At first glance, the JSAPD may seem utopian and not politically relevant because at its heart is a concept that is very foreign to the way people in the United States have been encouraged to see the world—that is, the concept of a world order without a hegemon. For the people of the United States to accept such a world order, they must abandon notions of “American exceptionalism”. Reviving the JSAPD is a critical pathway to that goal.
The Project To Revive the JSAPD
Is it possible to develop a project for the revival of the JSAPD? When it comes to U.S. participation in this process, it is likely that the undertaking would have to begin with non-governmental organizations and with members of the public who would take on the responsibility of awakening U.S. government officials to the necessity of this project. It would also be essential that our Russian partners work out the best means by which the project could go forward on their side, and we would need to coordinate our efforts. It would also be essential to welcome any and all participation and support for this project from individuals, organizations, and public officials in all nations throughout the world.
The recommendation of the Joint Statement of Agreed Principles for Disarmament Negotiations of the Soviet Union and the United States, adopted unanimously by the UN General Assembly–on June 20, 1961, can be read here.
Please read the statement in full online and consider how you can use your knowledge of the precedent set in the document to educate the public and public officials regarding a path away from the existential threats confronting us all.
Its main points, and the ways of achieving those goals discussed in more detail in the full document, are:
- Secure Disarmament and Peaceful Settlement of Disputes . . . War No Longer
- Retention of Non-Nuclear Forces for Domestic Order and a U.N. Peace Force
- All Military Forces, Bases, Stockpiles, Weapons, and Expenses to be Ended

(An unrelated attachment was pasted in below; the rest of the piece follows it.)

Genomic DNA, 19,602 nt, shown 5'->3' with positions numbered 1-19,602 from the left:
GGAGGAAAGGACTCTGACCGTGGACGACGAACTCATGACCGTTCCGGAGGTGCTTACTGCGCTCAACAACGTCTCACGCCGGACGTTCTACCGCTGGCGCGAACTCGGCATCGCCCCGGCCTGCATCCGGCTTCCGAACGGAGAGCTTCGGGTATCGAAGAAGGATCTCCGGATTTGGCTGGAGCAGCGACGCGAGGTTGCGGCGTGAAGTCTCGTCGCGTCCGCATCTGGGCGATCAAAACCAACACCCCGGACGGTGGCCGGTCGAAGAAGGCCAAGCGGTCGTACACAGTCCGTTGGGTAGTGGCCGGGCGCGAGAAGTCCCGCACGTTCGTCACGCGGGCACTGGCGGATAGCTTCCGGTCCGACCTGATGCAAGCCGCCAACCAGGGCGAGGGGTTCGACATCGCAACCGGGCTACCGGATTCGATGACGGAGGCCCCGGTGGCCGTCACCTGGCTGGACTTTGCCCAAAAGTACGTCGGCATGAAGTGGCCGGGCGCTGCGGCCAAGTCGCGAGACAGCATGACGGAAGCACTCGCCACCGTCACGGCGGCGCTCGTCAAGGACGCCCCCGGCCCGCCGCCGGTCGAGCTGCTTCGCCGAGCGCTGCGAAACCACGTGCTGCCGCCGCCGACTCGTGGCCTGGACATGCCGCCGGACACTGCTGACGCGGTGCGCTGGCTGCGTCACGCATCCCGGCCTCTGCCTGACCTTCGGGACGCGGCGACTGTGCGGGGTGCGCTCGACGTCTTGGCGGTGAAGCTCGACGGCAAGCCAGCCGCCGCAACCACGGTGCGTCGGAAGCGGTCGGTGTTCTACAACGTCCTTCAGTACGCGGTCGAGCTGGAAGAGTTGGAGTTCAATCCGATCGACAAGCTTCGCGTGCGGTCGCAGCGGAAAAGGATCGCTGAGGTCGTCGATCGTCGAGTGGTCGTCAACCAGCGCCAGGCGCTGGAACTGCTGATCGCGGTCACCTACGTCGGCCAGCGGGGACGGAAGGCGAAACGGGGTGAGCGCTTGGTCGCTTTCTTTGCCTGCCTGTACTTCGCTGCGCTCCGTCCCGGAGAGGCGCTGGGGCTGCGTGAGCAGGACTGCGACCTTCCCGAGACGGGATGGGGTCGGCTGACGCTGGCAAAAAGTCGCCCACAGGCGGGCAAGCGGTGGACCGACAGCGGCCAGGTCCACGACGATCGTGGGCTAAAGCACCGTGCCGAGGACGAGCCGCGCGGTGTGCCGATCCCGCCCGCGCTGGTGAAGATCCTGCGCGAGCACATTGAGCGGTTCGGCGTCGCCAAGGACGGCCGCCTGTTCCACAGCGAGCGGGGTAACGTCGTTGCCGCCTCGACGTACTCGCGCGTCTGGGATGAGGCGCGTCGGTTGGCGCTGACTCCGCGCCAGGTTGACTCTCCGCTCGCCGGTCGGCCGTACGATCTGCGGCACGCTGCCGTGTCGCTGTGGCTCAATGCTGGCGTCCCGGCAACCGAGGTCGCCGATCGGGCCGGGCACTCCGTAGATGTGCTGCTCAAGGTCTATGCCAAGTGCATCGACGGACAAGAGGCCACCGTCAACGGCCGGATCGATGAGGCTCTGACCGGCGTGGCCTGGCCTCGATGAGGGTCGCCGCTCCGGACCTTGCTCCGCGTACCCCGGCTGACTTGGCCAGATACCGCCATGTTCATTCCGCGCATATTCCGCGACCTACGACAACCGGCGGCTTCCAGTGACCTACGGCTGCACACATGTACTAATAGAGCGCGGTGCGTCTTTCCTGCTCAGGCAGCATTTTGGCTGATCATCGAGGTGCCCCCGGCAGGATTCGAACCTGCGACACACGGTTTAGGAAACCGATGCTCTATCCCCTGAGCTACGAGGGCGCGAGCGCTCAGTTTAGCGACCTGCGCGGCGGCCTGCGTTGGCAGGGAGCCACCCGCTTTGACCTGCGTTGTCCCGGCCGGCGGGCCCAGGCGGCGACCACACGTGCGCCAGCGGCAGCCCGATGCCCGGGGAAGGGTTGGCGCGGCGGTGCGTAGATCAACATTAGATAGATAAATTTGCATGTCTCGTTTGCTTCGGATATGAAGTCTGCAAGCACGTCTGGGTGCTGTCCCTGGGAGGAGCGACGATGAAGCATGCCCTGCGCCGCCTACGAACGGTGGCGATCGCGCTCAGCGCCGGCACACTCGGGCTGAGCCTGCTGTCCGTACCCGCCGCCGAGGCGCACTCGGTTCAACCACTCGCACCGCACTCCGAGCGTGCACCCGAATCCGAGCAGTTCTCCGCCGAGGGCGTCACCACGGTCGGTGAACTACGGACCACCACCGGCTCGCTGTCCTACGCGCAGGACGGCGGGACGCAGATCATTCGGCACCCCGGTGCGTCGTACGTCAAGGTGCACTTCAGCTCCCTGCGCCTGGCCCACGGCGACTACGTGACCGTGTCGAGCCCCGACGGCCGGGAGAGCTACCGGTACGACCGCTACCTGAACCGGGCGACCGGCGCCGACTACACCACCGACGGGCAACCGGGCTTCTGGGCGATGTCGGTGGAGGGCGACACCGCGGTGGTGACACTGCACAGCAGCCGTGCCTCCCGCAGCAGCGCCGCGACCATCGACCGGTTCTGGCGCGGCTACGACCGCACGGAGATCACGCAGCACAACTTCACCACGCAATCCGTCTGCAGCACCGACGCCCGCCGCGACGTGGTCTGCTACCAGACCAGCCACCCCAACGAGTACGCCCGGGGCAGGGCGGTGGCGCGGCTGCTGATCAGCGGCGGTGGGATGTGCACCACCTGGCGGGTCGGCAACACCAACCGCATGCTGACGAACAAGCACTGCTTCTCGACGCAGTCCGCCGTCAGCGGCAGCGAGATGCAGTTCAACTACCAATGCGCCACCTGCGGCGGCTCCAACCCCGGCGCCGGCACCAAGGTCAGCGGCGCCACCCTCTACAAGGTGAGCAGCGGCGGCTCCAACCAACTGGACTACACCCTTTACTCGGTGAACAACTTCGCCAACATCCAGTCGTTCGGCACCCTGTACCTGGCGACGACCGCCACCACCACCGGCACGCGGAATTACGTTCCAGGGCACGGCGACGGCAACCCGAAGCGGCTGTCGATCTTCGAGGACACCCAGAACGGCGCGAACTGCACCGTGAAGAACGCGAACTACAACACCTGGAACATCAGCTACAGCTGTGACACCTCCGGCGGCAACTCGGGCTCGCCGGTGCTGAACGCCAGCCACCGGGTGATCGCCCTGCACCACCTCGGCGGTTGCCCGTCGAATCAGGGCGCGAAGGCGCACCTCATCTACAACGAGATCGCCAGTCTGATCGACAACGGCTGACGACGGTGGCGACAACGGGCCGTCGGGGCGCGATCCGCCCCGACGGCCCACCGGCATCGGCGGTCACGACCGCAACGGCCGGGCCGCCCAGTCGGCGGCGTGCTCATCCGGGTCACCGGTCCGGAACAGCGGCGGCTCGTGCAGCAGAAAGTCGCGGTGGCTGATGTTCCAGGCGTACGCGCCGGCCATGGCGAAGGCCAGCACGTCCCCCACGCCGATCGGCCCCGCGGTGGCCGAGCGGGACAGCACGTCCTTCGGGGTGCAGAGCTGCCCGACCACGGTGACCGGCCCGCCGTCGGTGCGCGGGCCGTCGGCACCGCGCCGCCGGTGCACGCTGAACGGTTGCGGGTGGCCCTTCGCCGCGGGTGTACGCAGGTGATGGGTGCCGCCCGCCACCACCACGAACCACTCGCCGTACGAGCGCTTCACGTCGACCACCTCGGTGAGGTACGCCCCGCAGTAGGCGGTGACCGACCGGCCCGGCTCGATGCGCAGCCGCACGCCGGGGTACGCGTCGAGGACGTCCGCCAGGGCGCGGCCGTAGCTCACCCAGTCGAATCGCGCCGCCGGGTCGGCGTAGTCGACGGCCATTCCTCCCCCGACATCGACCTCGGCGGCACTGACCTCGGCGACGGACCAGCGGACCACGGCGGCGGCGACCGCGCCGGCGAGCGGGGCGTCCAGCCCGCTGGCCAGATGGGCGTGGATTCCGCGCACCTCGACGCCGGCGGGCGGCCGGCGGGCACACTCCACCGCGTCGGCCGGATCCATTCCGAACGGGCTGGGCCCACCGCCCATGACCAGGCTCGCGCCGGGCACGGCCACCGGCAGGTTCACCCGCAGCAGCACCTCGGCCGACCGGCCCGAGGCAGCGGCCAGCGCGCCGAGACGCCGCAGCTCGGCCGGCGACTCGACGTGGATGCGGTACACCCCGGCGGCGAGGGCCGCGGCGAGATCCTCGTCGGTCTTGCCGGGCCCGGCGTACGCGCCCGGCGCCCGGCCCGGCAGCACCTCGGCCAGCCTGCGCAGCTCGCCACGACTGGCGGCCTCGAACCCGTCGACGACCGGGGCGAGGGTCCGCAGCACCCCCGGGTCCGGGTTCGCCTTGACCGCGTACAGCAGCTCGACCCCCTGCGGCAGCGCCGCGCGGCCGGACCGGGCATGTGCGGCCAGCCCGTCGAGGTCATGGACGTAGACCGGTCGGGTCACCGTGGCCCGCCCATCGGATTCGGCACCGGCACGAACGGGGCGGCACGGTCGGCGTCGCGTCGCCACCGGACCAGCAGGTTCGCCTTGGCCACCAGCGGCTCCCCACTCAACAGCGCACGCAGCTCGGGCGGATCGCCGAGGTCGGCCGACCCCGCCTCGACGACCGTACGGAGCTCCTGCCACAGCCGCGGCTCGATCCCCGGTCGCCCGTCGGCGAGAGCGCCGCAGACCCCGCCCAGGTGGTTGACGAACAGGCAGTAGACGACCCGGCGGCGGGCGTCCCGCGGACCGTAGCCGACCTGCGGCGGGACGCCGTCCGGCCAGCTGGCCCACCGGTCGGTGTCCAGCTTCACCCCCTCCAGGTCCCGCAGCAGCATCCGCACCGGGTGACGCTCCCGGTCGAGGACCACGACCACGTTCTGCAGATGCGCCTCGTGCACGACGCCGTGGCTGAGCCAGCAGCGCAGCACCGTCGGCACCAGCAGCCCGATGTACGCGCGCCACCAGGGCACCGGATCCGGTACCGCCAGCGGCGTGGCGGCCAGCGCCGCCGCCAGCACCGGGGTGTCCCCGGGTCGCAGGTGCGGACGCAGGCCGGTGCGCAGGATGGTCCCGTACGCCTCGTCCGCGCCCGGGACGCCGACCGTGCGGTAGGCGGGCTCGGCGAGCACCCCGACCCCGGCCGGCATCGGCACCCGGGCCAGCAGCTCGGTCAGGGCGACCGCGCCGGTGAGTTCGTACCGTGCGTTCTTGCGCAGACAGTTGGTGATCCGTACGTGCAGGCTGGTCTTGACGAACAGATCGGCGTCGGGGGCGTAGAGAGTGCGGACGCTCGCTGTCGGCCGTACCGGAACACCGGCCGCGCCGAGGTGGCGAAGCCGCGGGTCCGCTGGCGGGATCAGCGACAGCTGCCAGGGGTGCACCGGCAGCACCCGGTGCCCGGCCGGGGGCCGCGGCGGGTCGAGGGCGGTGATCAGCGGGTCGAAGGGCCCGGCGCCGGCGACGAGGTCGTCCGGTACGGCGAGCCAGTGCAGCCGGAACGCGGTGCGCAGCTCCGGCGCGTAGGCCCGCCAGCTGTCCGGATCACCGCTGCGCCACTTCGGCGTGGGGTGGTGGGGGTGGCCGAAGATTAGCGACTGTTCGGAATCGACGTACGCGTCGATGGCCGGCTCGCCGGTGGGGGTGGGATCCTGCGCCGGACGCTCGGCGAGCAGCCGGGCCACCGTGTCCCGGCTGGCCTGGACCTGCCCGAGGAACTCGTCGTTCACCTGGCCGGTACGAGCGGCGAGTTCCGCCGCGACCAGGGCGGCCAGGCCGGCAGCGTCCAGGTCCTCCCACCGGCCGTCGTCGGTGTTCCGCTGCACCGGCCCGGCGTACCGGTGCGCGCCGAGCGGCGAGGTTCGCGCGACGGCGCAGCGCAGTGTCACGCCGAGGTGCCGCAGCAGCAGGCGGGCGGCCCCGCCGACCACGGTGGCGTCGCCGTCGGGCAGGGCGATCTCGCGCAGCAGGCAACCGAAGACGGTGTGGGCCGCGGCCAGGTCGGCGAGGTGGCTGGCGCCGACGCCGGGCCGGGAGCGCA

- Implementation by Timed Stages with Compliance and Verification Agreed to at Every Stage
- Equitable Balance at Every Stage So No Advantage to Anyone and Security for All
- Strict Control to Make Sure of Compliance by All Parties and Creation of an International Disarmament Organization with Inspectors having Unrestricted Access Everywhere Without Veto for Full Verification
- Disarmament Process Must be Accompanied by Measures to Maintain Peace and Security and a United Nations Peace Force Strong Enough to Deter or Suppress Any Threat or Use of Arms in Violation of the United Nations Charter
- States Should Seek Widest Agreement at Earliest Date While Continuing to Seek More Limited Agreements which Will Facilitate and Form Part of the Overall Program for Secured General and Complete Disarmament in a Peaceful World
Martin Schotz, is a retired physician, a Board member of Traprock Center for Peace & Justice, and a member of Massachusetts Peace Action. Krishen Mehta is a member of the board of ACURA and a Senior Global Justice Fellow at Yale University.
An expanded version of this article was originally published as an ACURA VIEWPOINT on May 24, 2022. Edited and reprinted by permission of authors.